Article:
After you run the program and see how it works, you can return to your editor and revise it as you wish. It is perhaps better to keep two windows open - both the Fortran window and the editing window - so that you can quickly switch from one to the other with a mouse-click. After revising a program, you must save and compile it again before changes take effect.
If you do enough Fortran programming, sooner or later you will err and create and run a program that never stops. In such a situation, type "Control-C" to interrupt the execution of the program.
Now that we have discussed the basic nuts and bolts of creating and running a Fortran program, we discuss some terminology and commands. You will probably find that most of these remind you of similar things in Basic.
Every Fortran program must begin with a program line, giving the name of the program. Here are examples:
After the program name come the declaration statements
, stating the types
of the variables used in the program. A variable name
consists of characters chosen from the letters a-z and the digits 0-9; the first character of the name must be a letter. You are not allowed to use your program name as a variable, nor are you allowed to use words reserved for the Fortran language, such as "program", "real", "end", etc.
The variable types in Fortran are
1) integer (in the range from about - 2 billion to + 2 billion)
2) real (single precision real variable)
3) double precision (double precision real variable)
4) character (string variable)
5) complex (complex variable)
6) logical (logical variable)
As illustration, the declaration statements
real r, area
integer M, N
double precision a, b
declare that r and area are single precision real variables, that M and N are integers, and that a and b are double precision real variables.
If you do not declare the type of a variable, Fortran will by default make it an integer if it starts with one of the letters i through n, and will make it a single precision real variable otherwise. However, it is normal (and good) programming practice to declare the type of every variable, as otherwise mistakes are easily made.
The implicit quantifier before a type declaration makes all variables starting with the listed letters of the specified type. For example, the declarations
implicit integer (i-m)
implicit real (r-t)
make variables starting with i, j, k, l, m integers, and those starting with r, s, t real. However, the implicit quantifier is probably best avoided, as programmers with short memories will make mistakes.
A declaration statement is nonexecutable - that is, it provides information but does not instruct Fortran to carry out any action. Declarations must appear before any executable statement (a statement that does tell Fortran to take some action).
The equals sign "=" assigns the variable on the left side the value of the number or expression on the right side (exactly as in Basic).
The parameter statement works like CONST in Basic - it specifies a value for a constant. The syntax is
parameter (name = constant expression)
is replaced by the name of the constant, and constant expression
by an expression involving only constants. Thus
parameter (pi = 3.14159)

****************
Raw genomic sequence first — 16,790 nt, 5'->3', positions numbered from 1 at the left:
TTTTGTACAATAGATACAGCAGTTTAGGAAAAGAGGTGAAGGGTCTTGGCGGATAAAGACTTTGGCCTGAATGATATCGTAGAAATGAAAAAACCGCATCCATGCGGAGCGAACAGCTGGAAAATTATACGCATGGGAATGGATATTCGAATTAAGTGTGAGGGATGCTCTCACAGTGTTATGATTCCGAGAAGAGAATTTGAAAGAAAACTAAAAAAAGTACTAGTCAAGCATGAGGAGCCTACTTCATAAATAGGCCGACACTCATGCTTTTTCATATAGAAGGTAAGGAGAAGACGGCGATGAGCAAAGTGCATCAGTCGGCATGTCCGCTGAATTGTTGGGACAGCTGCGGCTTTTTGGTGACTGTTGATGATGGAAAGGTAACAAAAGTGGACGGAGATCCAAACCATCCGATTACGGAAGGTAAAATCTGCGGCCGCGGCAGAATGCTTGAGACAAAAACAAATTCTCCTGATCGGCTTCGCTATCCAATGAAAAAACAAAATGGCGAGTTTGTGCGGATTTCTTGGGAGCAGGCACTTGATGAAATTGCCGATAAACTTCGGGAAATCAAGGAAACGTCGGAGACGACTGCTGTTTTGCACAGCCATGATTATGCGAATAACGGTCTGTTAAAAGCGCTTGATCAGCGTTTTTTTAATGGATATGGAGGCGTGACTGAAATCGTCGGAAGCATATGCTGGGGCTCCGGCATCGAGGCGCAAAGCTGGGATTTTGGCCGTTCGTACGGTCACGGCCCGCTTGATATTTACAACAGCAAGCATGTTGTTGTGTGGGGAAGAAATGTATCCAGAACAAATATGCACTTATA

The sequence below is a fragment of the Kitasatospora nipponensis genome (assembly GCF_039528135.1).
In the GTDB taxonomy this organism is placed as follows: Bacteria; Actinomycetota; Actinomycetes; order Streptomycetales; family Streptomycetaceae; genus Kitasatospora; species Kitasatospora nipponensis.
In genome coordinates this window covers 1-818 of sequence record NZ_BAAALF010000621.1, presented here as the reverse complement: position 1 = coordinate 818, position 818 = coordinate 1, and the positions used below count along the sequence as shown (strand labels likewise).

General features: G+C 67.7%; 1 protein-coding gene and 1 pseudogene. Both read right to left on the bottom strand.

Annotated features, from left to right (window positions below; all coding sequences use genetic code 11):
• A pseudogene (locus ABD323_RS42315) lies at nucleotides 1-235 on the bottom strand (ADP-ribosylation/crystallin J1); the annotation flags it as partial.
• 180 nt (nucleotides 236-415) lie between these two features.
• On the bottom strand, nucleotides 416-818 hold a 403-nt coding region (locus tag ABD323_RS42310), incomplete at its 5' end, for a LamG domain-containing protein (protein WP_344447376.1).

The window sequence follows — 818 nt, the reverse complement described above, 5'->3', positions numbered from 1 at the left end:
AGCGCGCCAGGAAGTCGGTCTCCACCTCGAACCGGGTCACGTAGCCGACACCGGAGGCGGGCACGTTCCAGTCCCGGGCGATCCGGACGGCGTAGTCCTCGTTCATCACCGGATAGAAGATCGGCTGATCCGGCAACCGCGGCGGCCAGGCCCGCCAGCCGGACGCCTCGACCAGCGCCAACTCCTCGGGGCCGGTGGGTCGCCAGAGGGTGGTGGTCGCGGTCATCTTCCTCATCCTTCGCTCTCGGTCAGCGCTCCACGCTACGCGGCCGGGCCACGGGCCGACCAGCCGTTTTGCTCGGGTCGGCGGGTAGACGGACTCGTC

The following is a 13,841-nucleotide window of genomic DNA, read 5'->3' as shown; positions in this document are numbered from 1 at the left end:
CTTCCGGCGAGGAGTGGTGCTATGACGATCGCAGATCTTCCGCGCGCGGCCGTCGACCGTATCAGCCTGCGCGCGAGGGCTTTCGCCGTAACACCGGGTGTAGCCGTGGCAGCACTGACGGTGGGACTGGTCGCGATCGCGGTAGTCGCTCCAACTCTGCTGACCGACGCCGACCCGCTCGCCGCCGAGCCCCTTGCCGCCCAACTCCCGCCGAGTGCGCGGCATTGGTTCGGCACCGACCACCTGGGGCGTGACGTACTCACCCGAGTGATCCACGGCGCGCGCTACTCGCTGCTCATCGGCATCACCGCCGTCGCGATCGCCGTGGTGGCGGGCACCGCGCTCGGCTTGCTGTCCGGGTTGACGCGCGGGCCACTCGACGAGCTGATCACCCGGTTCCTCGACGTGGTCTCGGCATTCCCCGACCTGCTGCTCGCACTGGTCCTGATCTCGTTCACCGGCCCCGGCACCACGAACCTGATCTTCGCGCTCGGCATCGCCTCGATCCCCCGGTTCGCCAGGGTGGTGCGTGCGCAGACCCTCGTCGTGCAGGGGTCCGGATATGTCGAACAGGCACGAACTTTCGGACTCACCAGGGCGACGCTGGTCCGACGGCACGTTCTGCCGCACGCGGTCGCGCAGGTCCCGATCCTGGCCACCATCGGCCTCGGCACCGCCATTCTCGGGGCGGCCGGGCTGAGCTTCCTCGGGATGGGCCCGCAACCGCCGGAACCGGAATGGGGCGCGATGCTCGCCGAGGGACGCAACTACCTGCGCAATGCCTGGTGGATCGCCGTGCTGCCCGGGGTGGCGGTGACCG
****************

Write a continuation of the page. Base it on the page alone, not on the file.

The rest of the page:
specifies a value for the constant pi, while the succeeding statement
parameter (pi = 3.14159)
parameter (a = 2* pi, b = pi/2)
fixes values of new constants a and b in terms of the old constant pi. Remember that once a constant is defined you are not allowed to change its value later.
All parameter statements must appear before the first executable statement.
A comment is similar to an REM statement in Basic. You can indicate a comment by placing a "c" in column 1 and then the comment in columns 7-72. Alternatively, you can use an exclamation point "!" to indicate a comment; it may occur anywhere in the line (except columns 2-6). Everything on a line after an exclamation point becomes a comment.
The command "print *" is analogous to PRINT in Basic; it instructs Fortran to print items to the screen. Examples are
print *, x
print *, "The solution is ", x
print *, 'The radius is', r, 'and the area is', area
Note that a comma follows "print *", and that commas (instead of semicolons as in Basic) appear between successive items to be printed. Observe also that either double or single quotes may enclose strings. The command "print *" on a line by itself (without a comma) serves as a line feed.
The command "read *" is analogous to INPUT in Basic. Examples are
read *, radius
read *, A, B, C
In the first example the program pauses to allow the user to enter the radius. In the second example the user types the values of A, B, and C, separated by returns; alternatively, the user can type A, B, and C separated only by commas, and then one final return.
The end statement marks the end of the main Fortran program or of a subprogram. (It cannot be used in the middle of the program, as in Basic.)
Here are the common arithmetical operations in Fortran:
|Addition||x + y
|Subtraction||x - y
|Multiplication||x * y
|Division||x / y
|Exponentiation||x ** y
Fortran performs exponentiations first, then multiplications and divisions, and lastly additions and subtractions. (When in doubt, use parentheses!)
Be careful with division. If m and n are integers, then m/n is truncated to its integer part. Thus 3/4 is evaluated as 0, and 25/6 as 4. When working with constants rather than variables you can avoid this problem by using periods after integers. For example 3./4. is evaluated in the standard way as .75, as Fortran treats 3. and 4. as real variables rather than as integers.
Many standard mathematical functions are built into Fortran - these are called intrinsic functions. Below is a table of some of the functions most commonly used in mathematical programming. All trig functions work in radians. (Note that arguments of functions must be enclosed in parentheses.)
c absolute value of x
c arccosine of x
c arcsine of x
c arctangent of x
c cosine of x
c hyperbolic cosine of x
c converts x to double precision type
c exponential function of x (base e)
c natural logarithm of x (base e)
c remainder when n is divided by m
c converts x to real (single precision) type
c changes the sign of x to that of y
c sine of x
c hyperbolic sine of x
c square root of x
c tangent of x
c hyperbolic tangent of x